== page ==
Brian Williams vs. New Media (AKA "a Guy Named Vinny in an Efficiency Apartment")

Faking a story about being attacked in a war zone is awful, but it's not the newsman's biggest mistake.


As noted last night, NBC Nightly News anchor Brian Williams (who also serves as managing editor for the network) has copped to "misremembering" his experiences under fire in Iraq during 2003.

Over the years, Williams told a story about flying in a U.S. military helicopter that had been forced to land due to enemy fire.

That story isn't true, as Williams admitted after several soldiers involved in the incident objected. To make matters worse, Williams clearly embroidered the story over the years and trotted it out while paying respects to actual soldiers.

It's unclear what sort of penalty the veteran newsman will face, either from his employer or in the court of public opinion. As Jesse Walker wrote, Hillary Clinton has to date paid no apparent price for "misremembering" an incident in which she claimed to be under sniper fire.

But let me suggest this sort of awful fabrication is not the most significant of Williams' shortcomings or lack of journalistic clarity. In 2007, Williams gave a lecture at New York University in which he lambasted alternative and new media sources in the most scurrilous terms possible, focusing especially on their supposed lack of credentials and verifiability. During a conversation about careers in journalism, he told students:

"You're going to be up against people who have an opinion, a modem, and a bathrobe," said Williams. "All of my life, developing credentials to cover my field of work, and now I'm up against a guy named Vinny in an efficiency apartment in the Bronx who hasn't left the efficiency apartment in two years."

He added that it's often difficult to judge the credibility of a blogger. "On the Internet, no one knows if you've been to Ramadi or you've just been to Brooklyn and have an opinion about Ramadi," said Williams….

"If we're all watching cats flushing toilets, what aren't we reading? What great writer are we missing? What great story are we ignoring? This is societal, it's cultural, I can't change it….Like everybody else, I can burn an hour on YouTube or Perez Hilton without breaking a sweat. And what have I just not paid attention to that 10 years ago I would've just consumed?"

To his credit, Williams was not perfectly antagonistic to new media. "He or she who doesn't adapt dies," he said.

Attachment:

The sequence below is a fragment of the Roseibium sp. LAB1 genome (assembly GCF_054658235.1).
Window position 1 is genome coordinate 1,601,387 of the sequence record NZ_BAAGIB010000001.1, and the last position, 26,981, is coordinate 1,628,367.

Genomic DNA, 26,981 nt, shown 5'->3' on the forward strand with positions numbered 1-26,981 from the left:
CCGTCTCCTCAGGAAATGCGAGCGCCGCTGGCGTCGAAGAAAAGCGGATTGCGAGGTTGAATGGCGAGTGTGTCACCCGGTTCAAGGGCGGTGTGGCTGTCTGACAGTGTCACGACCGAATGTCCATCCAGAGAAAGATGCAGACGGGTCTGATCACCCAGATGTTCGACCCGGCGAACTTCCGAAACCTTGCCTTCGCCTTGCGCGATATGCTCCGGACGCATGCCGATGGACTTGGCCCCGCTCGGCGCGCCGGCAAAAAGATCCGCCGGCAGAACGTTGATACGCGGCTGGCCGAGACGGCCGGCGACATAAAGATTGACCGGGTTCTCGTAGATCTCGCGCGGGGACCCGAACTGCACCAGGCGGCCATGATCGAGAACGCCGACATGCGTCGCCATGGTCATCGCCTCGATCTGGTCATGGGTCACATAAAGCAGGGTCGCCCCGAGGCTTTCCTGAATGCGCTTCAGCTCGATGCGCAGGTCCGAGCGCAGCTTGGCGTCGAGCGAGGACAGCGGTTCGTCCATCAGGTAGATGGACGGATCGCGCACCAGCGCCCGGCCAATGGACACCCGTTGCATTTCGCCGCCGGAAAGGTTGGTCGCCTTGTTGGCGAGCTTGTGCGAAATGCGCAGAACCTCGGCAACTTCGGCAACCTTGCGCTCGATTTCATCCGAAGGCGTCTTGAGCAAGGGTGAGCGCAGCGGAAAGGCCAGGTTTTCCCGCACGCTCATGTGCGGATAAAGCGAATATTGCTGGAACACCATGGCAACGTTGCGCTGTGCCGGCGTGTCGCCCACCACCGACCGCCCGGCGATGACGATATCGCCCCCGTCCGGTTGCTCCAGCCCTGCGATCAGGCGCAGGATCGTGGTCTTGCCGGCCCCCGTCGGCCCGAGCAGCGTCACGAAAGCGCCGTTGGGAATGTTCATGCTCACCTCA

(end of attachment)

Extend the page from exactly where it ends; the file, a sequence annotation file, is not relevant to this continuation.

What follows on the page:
It is, of course, fun to read such quotes in the wake of Williams' recent confession. But beyond the gotcha element, there's a larger and more important point here. Despite a brief uptick in ratings in the past year or two, there's no question that legacy media, especially television news and traditional newspapers, are taking a beating in terms of ratings, readership, confidence, and trust.  

The first instinct of those most directly challenged by new media is to lash out not simply at the creators but the audience for producing and consuming such fare. That's abundantly clear in Williams' comments at NYU. It was widely evident in the various smug, crybaby eulogies for The New Republic, whose defenders tended to talk about the magazine like Don McLean sang about Vincent van Gogh: "This world was never meant for one as beautiful for you."

The fact is that what counts as news changes over time. What stories "matter" or are important to people isn't something to be discovered like a new continent but something to be invented and reinvented constantly. There's little reason to think that Americans now are obsessed with watching cats flushing toilets, or whatever parade of horribles Brian Williams contends we are. It's that what he and most solons in the broadcast and cable news biz think is important just isn't to most people. It's journalists' job to figure out how to convey their vision of the world in a way that audiences find compelling. It's not the audience's job to sit there and slurp up whatever is put in front of them. And thanks to the Internet and other technologies that lower barriers to entry, audiences will be smaller because we all have more choices of what to consume. That's a good thing, isn't it?

I probably don't agree with Glenn Greenwald even half of the time on many issues, yet I think he is essentially correct when he writes of "the petulant entitlement syndrome of journalists."

Prior to the advent of blogs, establishment journalists were largely immunized even from hearing criticisms. If a life-tenured New York Times columnist wrote something stupid or vapid, or a Sunday TV news host conducted a sycophantic interview with a government official, there was no real mechanism for the average non-journalist citizen to voice critiques. At best, aggrieved readers could write a Letter to the Editor, which few journalists cared about. Establishment journalists spoke only to one another, and careerist concerns combined with an incestuous chumminess ensured that the most influential among them heard little beyond flowery praise.

Blogs, and online political activism generally, changed all of that. Though they tried – hard – these journalists simply could not ignore the endless stream of criticisms directed at them. Everywhere they turned – their email inboxes, the comment sections to their columns, Q-and-A sessions at their public appearances, Google searches of their names, email campaigns to their editors – they were confronted for the first time with aggressive critiques, with evidence that not everyone adored them and some even held them in contempt.

That's all over now, and it's a better media world for the change. Even if it means that formerly untouchable figures can now be publicly lampooned (check out Twitter's #brianwilliamsmisrmembers for some examples).

Watch Reason's interview with Greenwald, in which he talks about working with Edward Snowden and his plans to poke, prod, and piss off the powerful: